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Autism awareness month: why research is key to supporting neurodivergent young people

This opinion piece is 7 months old

Today as many as seven children in every classroom are thought to be neurodivergent. That’s a huge number, and yet research shows that we currently understand not even 10% of the human brain and how it works. We don’t think that’s good enough.

I founded Salvesen Mindroom 21 years ago with the aim to support neurodivergent children and young people. As a parent with a neurodivergent child, I recognised how hard it was for families to access helpful information. I also saw that there was a huge gap between science and reality and knew that collaboration between the two was crucial.

Since then, we’ve worked alongside thousands of families, helping to inform and empower people living with learning difficulties by improving education, awareness and understanding of neurodiversity.

Neurodiversity is a far-reaching concept and includes diagnoses such as ADHD, dyslexia, Tourette syndrome and autism, to mention just a few. Often our first step is to help people understand what neurodiversity is, but then the inevitable question parents ask us is ‘where do I start?’ and ‘what do I do?’

Key to our work is the Salvesen Mindroom Research Centre – a collaborative partnership between Salvesen Mindroom and the University of Edinburgh – which brings together some of the brightest minds in Scotland to undertake research projects that improve our knowledge of the spectrum of neurodiversity and the nuances within each diagnosis.

Salvesen Mindroom and SMRC are currently working on a study focused on reducing health inequalities by understanding how autistic people communicate with one another and what forms of communication feel most natural to them. Once peer reviewed, the findings will be used to develop new training resources that will be distributed through Scottish Autism, directly improving the lives of autistic young people.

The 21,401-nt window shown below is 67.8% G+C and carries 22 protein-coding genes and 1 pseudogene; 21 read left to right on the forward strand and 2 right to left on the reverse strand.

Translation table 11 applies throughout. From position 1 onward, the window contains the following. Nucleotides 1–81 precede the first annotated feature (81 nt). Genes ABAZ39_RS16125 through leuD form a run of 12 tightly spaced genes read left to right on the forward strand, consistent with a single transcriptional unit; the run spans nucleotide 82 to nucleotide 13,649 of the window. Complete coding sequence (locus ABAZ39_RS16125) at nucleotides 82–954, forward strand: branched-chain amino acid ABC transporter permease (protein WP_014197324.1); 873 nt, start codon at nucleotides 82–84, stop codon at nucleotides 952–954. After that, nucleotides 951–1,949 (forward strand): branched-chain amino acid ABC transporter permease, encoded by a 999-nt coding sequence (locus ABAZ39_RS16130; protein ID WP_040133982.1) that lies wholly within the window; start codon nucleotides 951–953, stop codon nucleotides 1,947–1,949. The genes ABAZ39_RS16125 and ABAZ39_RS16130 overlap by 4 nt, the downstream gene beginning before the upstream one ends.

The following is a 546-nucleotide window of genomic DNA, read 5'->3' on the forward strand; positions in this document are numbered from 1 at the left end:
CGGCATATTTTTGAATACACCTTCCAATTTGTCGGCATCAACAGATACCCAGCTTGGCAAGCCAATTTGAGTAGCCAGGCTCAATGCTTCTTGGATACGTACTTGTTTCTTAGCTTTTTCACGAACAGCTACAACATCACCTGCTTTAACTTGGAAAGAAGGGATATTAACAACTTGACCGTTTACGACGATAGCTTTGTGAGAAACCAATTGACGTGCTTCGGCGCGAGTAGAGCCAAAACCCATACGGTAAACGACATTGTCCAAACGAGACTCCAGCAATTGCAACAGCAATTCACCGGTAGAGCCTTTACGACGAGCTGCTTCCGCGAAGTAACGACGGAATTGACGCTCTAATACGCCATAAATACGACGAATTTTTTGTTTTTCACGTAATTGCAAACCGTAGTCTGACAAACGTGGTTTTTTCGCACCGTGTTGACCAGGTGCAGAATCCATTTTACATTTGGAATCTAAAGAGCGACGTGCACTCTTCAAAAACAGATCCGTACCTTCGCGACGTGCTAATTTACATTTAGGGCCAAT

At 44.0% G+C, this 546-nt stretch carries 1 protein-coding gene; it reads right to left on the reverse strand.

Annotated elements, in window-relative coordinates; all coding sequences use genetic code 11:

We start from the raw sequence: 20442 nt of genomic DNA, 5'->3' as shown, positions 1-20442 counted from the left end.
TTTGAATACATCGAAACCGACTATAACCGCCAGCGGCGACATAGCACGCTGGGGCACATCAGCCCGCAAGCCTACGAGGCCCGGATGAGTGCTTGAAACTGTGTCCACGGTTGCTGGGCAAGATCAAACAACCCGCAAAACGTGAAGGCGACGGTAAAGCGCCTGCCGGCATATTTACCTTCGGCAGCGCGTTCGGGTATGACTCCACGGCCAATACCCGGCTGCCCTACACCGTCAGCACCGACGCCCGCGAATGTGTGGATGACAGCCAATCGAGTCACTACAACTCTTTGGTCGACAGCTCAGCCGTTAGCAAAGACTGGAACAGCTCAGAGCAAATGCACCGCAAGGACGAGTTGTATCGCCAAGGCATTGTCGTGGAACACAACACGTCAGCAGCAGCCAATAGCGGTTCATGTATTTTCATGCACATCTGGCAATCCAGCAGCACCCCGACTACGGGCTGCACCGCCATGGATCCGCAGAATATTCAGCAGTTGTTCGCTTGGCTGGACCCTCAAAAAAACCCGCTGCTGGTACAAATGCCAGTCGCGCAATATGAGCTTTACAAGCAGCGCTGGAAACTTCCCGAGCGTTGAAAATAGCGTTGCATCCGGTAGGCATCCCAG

Another study explores sleep problems and their links to mental ill-health in autistic children and teenagers. That project came from the realisation that the medicines that are usually used to treat sleep problems, such as melatonin, don’t work as effectively for autistic people. No one quite understands why and, undeniably, a good night’s sleep is key to a better quality of life.

Highlighting an alarming gap in existing research, the study intends to find out what causes these issues for autistic people and the wider implication on their mental health in the hope of improving how we treat sleep problems in neurodivergent people.

These are just two projects that we have currently in motion, but both demonstrate the positive change that Salvesen Mindroom is striving for. We only know a tiny fraction of how the brain works –there is still a long way to go, but we are working on it!

Next year, we’re hosting an international event called ‘It Takes All Kinds of Minds’ to bring together more than 50 of the world’s top neurodiversity thinkers and scientists alongside healthcare experts, policy decision-makers, educators, employers, and families. Neurodivergent people will be represented in every part of the programme.

It is only through further research – and identifying ways to link science and reality – that that we will be able to ensure that no mind is left behind. This Autism Awareness Month, I would urge you to join the debate and learn more about neurodiversity by signing up for the conference.

The ‘It Takes All Kinds of Minds’ global conference at the EICC in Edinburgh will run from 13 – 14 March 2023. Early-bird tickets are £225 for personal tickets, £325 for delegates with funding, and £155 for those on reduced incomes. Virtual tickets can be booked at at a discounted rate.

Sophie Dow is Founder of Salvesen Mindroom Centre



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